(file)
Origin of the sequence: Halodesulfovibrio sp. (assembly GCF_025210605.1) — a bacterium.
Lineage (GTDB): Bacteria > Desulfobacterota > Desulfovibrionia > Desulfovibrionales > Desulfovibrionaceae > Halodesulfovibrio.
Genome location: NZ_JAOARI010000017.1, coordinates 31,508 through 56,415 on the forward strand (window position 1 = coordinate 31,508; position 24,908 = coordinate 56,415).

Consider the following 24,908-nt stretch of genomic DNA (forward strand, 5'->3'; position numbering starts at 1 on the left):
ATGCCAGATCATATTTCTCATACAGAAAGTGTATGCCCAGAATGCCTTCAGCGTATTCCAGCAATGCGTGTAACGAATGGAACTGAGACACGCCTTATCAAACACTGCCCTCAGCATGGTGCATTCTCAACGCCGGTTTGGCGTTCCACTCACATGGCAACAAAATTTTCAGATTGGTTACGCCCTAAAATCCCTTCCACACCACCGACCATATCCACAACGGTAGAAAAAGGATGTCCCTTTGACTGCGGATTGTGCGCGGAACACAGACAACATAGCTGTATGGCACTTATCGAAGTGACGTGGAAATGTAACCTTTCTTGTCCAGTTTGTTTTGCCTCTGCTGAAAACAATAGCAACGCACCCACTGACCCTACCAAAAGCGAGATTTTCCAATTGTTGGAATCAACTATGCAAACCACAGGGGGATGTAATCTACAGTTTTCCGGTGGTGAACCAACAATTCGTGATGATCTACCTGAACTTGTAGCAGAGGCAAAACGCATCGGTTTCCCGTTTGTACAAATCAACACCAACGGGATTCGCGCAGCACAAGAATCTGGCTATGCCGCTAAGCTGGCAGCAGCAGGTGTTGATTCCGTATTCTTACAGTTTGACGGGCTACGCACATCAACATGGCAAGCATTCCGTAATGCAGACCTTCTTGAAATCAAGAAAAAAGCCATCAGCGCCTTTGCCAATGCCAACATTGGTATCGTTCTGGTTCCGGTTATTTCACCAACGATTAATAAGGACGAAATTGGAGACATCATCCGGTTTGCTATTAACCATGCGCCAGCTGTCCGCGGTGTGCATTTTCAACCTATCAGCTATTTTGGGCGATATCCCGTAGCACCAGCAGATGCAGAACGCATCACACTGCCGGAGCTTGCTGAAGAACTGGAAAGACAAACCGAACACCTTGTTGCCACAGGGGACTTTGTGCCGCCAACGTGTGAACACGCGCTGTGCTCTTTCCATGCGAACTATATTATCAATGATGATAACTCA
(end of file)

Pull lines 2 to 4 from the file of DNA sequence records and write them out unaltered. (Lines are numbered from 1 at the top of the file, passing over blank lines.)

Lineage (GTDB): Bacteria > Desulfobacterota > Desulfovibrionia > Desulfovibrionales > Desulfovibrionaceae > Halodesulfovibrio.
Genome location: NZ_JAOARI010000017.1, coordinates 31,508 through 56,415 on the forward strand (window position 1 = coordinate 31,508; position 24,908 = coordinate 56,415).

Consider the following 24,908-nt stretch of genomic DNA (forward strand, 5'->3'; position numbering starts at 1 on the left):